The HIA also failed to "assess the impact of the development on the most important heritage resource: The site's open, green qualities as a remnant of landscape that has considerable intangible historic and cultural heritage significance." Moreover, every historical account confirms that the land occupied by the River Club was part of a historical frontier. The importance of the land is reflected in multiple narratives of Khoi knowledge holders and heritage researchers. We invite readers to hear some of these narratives here, where Khoi leaders spoke to the heritage appeal tribunal in 2018 about why the open space of the riverine valley needs to be valued and protected.
The HIA undertaken by specialists paid by the LLPT was extensively used by the developer to claim First Nation support. However, the consultant employed by the LLPT to undertake the assessment of the First Nations narrative was a founding member of the First Nations Collective. This entity is now opposing our court challenge to the development. The claim to independence on the part of LLPT's specialists cannot be supported.
The majority of Khoi and San groups opposing LLPT's development have made it clear that establishing a cultural centre or other concessions are not sufficient to fulfil the mandate to protect heritage of the site, particularly if it permits the wholesale destruction of the riverine valley. Moreover, as HWC indicated, "a 'memorial'/'museum' is inadequate in commemorating the significance of the site and appears to be designed to create meaning rather than attempt to enhance identified heritage significances." We agree with HWC that the "site is of sufficient significance within itself and does not need to be imbued with meaning" and that the development proposal "does not respond to the site as a living heritage."
The developers wildly overstate the employment creation and housing benefits. The development will create 860 permanent jobs and about 6000 jobs during the construction phase only. Any development of this size will generate jobs. Amazon, who has chosen to build its African headquarters here, could have chosen any of the other five sites initially shortlisted, and the development would have created as many jobs elsewhere without building on a flood plain that is sacred to Khoi groups.
The development will provide only 20% affordable housing in a footprint of which only 20% is accommodation – meaning 4% of the site. The late head of Urban Planning at UCT and recognised expert Professor Vanessa Watson noted that it was likely to result in a small number of tiny units, and the contribution to redress of Cape Town's socio-economic disparities is a 'drop in the ocean'.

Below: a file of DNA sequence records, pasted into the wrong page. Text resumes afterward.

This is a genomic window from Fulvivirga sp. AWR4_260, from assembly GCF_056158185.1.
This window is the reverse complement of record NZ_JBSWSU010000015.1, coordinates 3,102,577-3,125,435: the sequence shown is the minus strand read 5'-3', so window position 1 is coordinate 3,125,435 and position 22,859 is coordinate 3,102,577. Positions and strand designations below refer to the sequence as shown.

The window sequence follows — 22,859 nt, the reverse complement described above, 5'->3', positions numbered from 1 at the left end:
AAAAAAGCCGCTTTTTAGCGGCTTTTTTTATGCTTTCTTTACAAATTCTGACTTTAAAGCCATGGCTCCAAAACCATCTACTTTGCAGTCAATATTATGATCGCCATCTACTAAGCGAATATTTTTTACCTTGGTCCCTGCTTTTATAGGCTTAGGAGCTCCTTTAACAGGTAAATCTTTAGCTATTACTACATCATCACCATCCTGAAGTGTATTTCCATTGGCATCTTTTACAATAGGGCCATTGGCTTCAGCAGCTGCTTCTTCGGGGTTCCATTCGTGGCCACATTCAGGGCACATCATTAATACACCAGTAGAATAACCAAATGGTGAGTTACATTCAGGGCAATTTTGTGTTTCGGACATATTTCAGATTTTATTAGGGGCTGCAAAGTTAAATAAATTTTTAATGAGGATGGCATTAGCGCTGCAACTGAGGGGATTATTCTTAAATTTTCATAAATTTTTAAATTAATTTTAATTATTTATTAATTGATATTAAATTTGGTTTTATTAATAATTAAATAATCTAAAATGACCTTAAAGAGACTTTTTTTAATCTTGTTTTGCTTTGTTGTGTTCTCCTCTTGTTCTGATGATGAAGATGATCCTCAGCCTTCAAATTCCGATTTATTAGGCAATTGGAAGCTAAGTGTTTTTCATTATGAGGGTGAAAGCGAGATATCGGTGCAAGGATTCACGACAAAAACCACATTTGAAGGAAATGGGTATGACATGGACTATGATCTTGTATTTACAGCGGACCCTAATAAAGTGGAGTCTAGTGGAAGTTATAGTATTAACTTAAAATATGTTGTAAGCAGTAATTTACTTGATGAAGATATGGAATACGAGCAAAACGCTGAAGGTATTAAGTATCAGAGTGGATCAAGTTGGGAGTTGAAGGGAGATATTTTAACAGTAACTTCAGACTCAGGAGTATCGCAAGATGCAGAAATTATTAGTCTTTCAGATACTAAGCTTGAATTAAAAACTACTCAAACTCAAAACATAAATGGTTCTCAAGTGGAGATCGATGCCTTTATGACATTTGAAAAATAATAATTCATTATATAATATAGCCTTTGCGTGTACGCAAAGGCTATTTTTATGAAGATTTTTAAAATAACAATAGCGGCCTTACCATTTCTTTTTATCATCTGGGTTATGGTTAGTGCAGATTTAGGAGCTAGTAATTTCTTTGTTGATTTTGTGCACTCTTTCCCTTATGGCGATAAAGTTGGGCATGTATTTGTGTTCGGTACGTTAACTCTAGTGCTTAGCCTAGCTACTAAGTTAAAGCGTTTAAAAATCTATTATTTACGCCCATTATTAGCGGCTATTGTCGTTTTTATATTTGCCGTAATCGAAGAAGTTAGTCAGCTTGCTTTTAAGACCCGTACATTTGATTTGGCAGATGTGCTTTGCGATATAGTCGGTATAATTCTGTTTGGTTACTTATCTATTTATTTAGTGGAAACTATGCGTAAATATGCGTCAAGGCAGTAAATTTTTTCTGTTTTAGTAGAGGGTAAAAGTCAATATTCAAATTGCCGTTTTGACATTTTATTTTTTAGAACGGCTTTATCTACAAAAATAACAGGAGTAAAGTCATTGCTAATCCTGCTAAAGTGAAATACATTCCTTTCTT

Opponents to the development are not a small group, despite Tannenberger's repeated assertion of this.
More than 57000 + people have signed a petition opposing the development. On our Liesbeek Action Campaign website are letters of support from 24 academics and organisations, including environmental NGOs, faith-based networks and human rights bodies. Multiple Khoi groups are opposing the development, including 11 traditional councils and further Khoi revivalist entities, all listed in the affidavits of the Goringhaicona Khoi Khoin Traditional Indigenous Council High Commissioner, Tauriq Jenkins. Moreover, more than 60 First Nation entities, civic associations and NGOs supported the application to grade the TRUP, including the River Club, for provincial heritage status.
We are, therefore, not a small group.
Lastly, Tannenberger is making up stories to imply we are late in opposing the matter in court.
The appeal against the site's Rezoning was rejected on the 19 April. The Observatory Civic Association (OCA) appealed the Water Use License, and the LLPT secured the intervention of the Minister to lift the suspension of the disputed License on 21 July. The LLPT obtained building plan approval from the City on 22 July. The OCA lodged its Notice of Motion on 2 August. That is precisely seven working days later. Far from approaching the courts five and a half months late, we have done our level best to exhaust all possible remedies before taking legal action.
If the LLPT is serious about recognising our country's heritage and history, it should assist the South African Heritage Resource Agency (SAHRA) to complete its assessment for National Heritage grading of the site and cease it construction forthwith.
- Leslie London is Chair of the Observatory Civic Association.